This really affects portability of A2kZ since I can’t imagine anybody feeling comfortable walking around with a hefty 3 meter cable instead of a typical 1.2m portable cord.  The decision to use non-removable cable really bothered me because its R70x sibling with a very similar design had it implemented without a problem, not to mention that other AT models and the rest of the competition utilizes removable cables.  Why not implement the same R70x earcup cable lock mechanism in A2kZ?  I can understand the argument that AT engineers fine-tuned every component of the signal path down to a cable length and wire material, but it would have been such a great opportunity to try the replacement cable, not just for a shorter and more portable use, but also to switch to a balanced wired version since these definitely benefit from extra power.  Plus, removable cable helps with a neater storage of headphones when you find a suitable case.
     
    Bottom line, I was very impressed with a design, comfortable fit, excellent isolation and zero sound leakage, but found lack of removable cable to be a negative.  Also, I have a feeling that shiny titanium surface of earcups will have a polarizing opinion where some might prefer a less reflective finish, while others will be OK with it.  Also, I already noticed a few scratches across the titanium earcup housing.
     
     
     
     
     
     
     
     
     
    The fit.
     

     
    Sound Analysis.
     
    After over 150 hrs of burn in, I hear A2kZ to have a neutral signature with a touch of mid-forward bias, and highly resolving and revealing natural tonality which is leaning more toward the brighter coloring.  I would go even as far as saying these are very much of a reference quality without being flat or analytical.  At 44 ohms with 101 dB/mW sensitivity you do need to push the power a little higher to bring the volume to a decent listening level and to reach the full potential of sound quality.
     
    Starting with lows, I hear a deep extended textured sub-bass rumble.  Mid-bass punch is snappy and closer to neutral level, has a good speed with a decent attack and a bit shorter decay.  The bass is tight and articulate, and I actually hear sub-bass to have a little more impact in comparison to mid-bass; overall low end has an excellent control without spilling into lower mids.  Lower mids are more on a leaner side, but still have enough body, and upper mids are very detailed and highly resolving without being harsh or grainy.  Tonality is on a brighter side, very revealing with an excellent retrieval of details.  But at the same time it never crosses sibilance threshold or becomes harsh.  I would say that tonality feels natural, but not smooth organic and maybe would benefit from a touch more warmth, depending on ones preference.  Here it's more about accuracy and resolution, rather than smooth warm presentation.  Treble is bright, crisp, extended, and with a great level of airiness which is impressive for a closed back design.  I never found the sound to be fatigue over an extended listening period.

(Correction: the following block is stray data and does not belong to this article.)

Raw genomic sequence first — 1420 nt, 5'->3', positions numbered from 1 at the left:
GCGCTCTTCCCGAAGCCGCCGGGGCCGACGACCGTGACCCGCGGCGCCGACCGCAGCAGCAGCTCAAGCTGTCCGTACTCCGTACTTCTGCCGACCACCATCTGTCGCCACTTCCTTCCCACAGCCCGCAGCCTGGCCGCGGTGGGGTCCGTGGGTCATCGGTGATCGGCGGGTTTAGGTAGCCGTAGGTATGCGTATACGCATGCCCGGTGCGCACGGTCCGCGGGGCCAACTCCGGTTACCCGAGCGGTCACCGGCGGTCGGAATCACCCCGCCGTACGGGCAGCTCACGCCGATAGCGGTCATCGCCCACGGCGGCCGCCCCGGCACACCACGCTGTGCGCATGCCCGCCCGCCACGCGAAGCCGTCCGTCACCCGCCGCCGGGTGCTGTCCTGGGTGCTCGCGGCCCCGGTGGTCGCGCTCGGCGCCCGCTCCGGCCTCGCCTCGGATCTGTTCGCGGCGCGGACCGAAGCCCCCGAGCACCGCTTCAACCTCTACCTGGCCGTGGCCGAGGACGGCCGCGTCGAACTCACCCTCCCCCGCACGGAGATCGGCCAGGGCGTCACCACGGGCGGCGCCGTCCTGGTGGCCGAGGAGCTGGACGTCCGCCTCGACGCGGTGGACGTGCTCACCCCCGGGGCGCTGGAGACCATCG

Soundstage has a pretty good width for a closed back full size headphones, definitely above the average.  Also, a great height expansion, but depth is just average, bringing the stage closer to you which keeps it from reaching holographic level of expansion.  Imaging has a very good placement of instruments and vocals, and accuracy of positioning is actually very good as well.  The sound has a very good separation of instruments with a rather decent layering effect where I can hear and feel air between the layers.
     
    Comparison.
     
    All these comparisons were done using Lotoo PAW Gold as a source.
     
    A2kZ vs T5p.2 w/alpha pads - both have a very similar soundstage with above the average width and height, though I felt T5p had a little more depth. Also, T5p has a deeper sub-bass with a little more quantity, and also mid-bass punch is stronger and overall low-end has more impact in comparison to A2kZ being closer to neutral.  T5p lower mids are warmer and with more body, and upper mids are not as detailed, and sound warmer and smoother in comparison to A2kZ.  A2kZ treble is more extended and has more airiness.  Overall, alpha pads played a big role in shaping up T5p warmer and smoother signature, while A2kZ is more reference quality with a thinner and brighter expanded sound in comparison.